Use this URL to cite or link to this record in EThOS: http://ethos.bl.uk/OrderDetails.do?uin=uk.bl.ethos.716283
Title: The bones at Binchester : an exploration of military and civilian identity through a zooarchaeological study of cattle remains from a Late Roman fort and vicus
Author: Clegg, Cameron Burgess
Awarding Body: Durham University
Current Institution: Durham University
Date of Award: 2017
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Abstract:
The interrelationship between forts and their attached vici during the Late Roman Period is still not fully understood, particularly in the North of Britannia. Furthermore, the Late/sub-Roman transitional period remains a nebulous topic of archaeological investigation, obfuscated not only by a dearth of dateable artefacts, but also by a paucity of large-scale research focusing on this time period. The site of Binchester, located in Bishop Auckland, is ideal for providing unique insight into both of these areas. Binchester shows evidence of continuous occupation through the Late Roman Period and into the 6th century, providing insight into the Late/sub-Roman transitional period. Furthermore, the current project features the simultaneous excavation within both fort and vicus, yielding large amounts of cultural material from each location. Among the finds recovered from both areas are robust assemblages of animal bones of Late Roman date, with the likely presence of sub-Roman inclusions. These faunal remains, particularly the cattle bone, representing a majority in both assemblages, provide a unique window into the practices, exchange and interrelatedness of the fort and vicus inhabitants, giving insight into the convergence or divergence of identity between these two areas. Morphological analysis of the species representation and utilisation of cattle resources at the fort and vicus suggests a surprising degree of similarity in practice between the fort and vicus, suggesting a high degree of social cohesion and a shared, if not identical, identity in both areas. Metric analysis of recovered cattle elements, conversely, indicates a distinction in identity between fort and vicus, providing evidence of the preferential provisioning of larger, likely castrated, cattle within the fort. Comparison between sites across a range of site functions, locations and chronological dates revealed a widespread trend of larger cattle within military sites, with civilian or urban sites seeing fewer likely castrates. This cross-site comparison also shows a great deal of morphological and metric similarity between Late and sub-Roman cattle populations, indicating a continuity of practice and maintenance of local control.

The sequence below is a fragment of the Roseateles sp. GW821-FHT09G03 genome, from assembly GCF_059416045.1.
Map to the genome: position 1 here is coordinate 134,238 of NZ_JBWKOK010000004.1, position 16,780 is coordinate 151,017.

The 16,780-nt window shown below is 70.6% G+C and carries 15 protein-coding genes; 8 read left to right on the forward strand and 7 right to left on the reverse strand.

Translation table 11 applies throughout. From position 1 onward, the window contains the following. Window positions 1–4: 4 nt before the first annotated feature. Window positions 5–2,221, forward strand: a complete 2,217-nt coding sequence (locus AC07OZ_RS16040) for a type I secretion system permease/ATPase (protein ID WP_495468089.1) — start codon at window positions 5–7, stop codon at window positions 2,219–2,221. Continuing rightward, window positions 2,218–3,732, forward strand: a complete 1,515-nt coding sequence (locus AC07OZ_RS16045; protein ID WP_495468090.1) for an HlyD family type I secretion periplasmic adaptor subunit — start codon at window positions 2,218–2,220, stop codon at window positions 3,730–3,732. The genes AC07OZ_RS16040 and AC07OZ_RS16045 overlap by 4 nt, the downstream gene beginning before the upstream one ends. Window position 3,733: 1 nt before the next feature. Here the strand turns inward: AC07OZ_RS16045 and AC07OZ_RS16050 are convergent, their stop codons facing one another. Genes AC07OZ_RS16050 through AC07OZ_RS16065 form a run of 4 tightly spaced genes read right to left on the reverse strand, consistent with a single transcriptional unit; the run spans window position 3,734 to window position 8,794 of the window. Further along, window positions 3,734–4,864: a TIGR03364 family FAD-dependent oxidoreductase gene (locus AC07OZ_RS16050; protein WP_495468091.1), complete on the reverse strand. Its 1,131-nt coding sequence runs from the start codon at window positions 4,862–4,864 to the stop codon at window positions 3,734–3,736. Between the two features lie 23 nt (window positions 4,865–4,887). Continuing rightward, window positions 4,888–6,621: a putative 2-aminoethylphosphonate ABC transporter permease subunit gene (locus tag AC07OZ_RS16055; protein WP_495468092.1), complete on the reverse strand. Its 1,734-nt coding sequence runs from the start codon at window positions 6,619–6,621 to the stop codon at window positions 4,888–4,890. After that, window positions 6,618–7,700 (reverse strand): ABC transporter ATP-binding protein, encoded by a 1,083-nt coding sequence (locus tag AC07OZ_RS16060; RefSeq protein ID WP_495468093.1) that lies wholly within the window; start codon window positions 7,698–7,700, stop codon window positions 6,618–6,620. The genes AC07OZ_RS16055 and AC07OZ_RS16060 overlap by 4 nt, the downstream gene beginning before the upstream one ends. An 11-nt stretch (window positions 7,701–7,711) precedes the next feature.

Supervisor: Not available Sponsor: Not available
Qualification Name: Thesis (Ph.D.) Qualification Level: Doctoral
EThOS ID: uk.bl.ethos.716283  DOI: Not available
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